Sexually Transmitted Infections Continue to Increase
Sexually transmitted infections continue to increase and each year there are nearly 20 million new cases of sexually transmitted infections (STI) in the US. More shocking is the fact that more than 50% of all sexually active individuals will acquire at least one STI in their lifetime.
Despite awareness and education about STIs, people continue to be careless and don’t take any precautions during sexual intercourse. The important thing to know is that once you acquire an STI, this also increases the risk of acquiring a second UTI. The most common STIs include gonorrhea, Syphilis, trichomonas, HIV, herpes, chlamydia, and human papillomavirus.
The two most commonly acquired STIs in the US include chlamydia and gonorrhea. The most painful STI is herpes which can present with tender vesicles that can make urination and sexual intercourse painful. The STI with minimal symptoms is chlamydia. The STD that is the most difficult to treat and keeps on recurring is herpes simplex. The STI associated with cancer of the cervix is the Human papillomavirus. The STI which is the most serious is HIV, as it has no cure and requires lifelong treatment.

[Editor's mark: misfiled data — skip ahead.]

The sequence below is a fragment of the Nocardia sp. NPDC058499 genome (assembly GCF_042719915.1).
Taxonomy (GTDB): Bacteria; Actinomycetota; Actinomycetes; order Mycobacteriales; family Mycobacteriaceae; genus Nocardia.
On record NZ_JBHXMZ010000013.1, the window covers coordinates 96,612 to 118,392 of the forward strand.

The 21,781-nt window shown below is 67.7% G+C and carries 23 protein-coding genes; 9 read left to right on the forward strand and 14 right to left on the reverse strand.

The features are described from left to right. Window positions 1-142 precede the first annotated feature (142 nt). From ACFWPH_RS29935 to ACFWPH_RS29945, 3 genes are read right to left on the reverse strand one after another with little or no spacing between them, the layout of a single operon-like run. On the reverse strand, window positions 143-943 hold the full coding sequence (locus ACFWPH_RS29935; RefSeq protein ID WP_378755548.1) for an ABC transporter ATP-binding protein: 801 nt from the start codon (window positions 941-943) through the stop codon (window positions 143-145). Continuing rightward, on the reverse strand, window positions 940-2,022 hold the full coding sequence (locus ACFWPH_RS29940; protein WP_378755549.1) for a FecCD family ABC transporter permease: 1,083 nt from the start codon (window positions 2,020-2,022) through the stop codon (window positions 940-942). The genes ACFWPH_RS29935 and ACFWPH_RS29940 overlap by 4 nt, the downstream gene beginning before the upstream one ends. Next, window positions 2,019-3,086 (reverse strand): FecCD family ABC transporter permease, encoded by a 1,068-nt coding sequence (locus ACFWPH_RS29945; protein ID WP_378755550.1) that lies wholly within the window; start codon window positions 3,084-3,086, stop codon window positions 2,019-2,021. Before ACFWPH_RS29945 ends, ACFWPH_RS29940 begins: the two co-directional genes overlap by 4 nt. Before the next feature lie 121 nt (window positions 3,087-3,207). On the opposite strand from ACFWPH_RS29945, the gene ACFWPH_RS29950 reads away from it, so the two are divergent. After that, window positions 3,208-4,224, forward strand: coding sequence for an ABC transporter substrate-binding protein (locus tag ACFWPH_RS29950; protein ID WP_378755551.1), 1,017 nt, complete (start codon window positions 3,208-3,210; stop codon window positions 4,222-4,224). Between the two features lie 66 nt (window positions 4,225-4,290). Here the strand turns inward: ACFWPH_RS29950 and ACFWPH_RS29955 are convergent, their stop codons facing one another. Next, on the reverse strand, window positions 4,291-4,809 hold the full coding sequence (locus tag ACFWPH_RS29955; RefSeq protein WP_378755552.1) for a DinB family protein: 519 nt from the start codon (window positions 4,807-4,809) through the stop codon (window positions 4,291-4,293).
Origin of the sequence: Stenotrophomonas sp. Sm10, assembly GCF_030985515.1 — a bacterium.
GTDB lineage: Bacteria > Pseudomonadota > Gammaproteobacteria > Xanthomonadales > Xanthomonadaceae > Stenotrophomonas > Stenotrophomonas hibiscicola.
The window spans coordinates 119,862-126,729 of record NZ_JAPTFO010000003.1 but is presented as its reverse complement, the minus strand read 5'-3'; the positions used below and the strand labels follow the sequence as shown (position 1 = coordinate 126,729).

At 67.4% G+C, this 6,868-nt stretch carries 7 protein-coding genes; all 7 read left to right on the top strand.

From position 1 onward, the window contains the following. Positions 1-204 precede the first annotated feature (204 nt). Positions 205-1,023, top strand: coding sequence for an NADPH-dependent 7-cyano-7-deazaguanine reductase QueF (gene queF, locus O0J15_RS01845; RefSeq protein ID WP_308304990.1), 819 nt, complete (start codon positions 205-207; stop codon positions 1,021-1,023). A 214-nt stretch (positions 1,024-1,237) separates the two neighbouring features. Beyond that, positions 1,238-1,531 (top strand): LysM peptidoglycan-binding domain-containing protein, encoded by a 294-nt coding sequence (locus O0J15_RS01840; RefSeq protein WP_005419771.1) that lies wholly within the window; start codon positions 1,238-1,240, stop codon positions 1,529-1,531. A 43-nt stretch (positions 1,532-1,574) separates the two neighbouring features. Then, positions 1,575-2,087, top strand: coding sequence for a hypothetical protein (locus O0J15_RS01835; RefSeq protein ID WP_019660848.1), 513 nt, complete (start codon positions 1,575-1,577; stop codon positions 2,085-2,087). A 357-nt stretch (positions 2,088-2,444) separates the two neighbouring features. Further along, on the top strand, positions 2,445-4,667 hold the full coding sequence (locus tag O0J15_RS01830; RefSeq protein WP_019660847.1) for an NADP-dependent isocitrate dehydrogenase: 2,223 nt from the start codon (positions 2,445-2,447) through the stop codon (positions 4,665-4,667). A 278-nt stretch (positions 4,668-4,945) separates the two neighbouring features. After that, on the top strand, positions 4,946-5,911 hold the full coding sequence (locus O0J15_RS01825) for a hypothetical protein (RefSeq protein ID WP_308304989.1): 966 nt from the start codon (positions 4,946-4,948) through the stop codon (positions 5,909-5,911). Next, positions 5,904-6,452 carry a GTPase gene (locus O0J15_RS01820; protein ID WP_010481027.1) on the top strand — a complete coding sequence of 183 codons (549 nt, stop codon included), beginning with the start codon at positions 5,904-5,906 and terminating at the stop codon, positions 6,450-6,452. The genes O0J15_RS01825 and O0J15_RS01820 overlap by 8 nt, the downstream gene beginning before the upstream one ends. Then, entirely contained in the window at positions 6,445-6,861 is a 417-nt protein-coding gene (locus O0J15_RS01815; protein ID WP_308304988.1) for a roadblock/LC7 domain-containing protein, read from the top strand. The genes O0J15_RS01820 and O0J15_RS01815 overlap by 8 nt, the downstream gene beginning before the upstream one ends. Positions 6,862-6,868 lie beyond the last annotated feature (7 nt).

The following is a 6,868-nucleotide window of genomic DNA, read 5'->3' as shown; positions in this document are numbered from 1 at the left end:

STIs not only affect the vagina, penis, and vulva but they can also affect the anus and even the throat. For example, if one performs oral sex on a male with gonorrhea, there is a risk of getting a throat infection. Besides the genitals, STI can affect many other organs. For example, gonorrhea is a very common cause of an infected joint and chlamydia can affect the eyes.
The diagnosis of STIs requires testing the vaginal and penile secretions in the laboratory; most of these tests take 2-7 days for results. In the case of HIV, if the first test is positive, then a confirmatory or a more sensitive test is also done.
Some strategies to prevent STIs include being in a monogamous relationship, using a condom, avoiding multiple sex partners, and avoiding sex with strangers. No matter which STI you acquire the most important thing is that your partner has to be notified and treated. If you have an STI and do not tell your partner, you can be sued in some states.
Condoms cannot prevent STIs 100%; mainly because the condom does not cover the base of the penis and often during sex, secretions can leak and the condom may fall off. The only guaranteed way to prevent STIs is to abstain from sex- an option not too appealing to many people.
The biggest source of STDs is your sexual partner. In some cases, STDs can also be acquired on the toilet seat, door handle, or through sharing personal care products.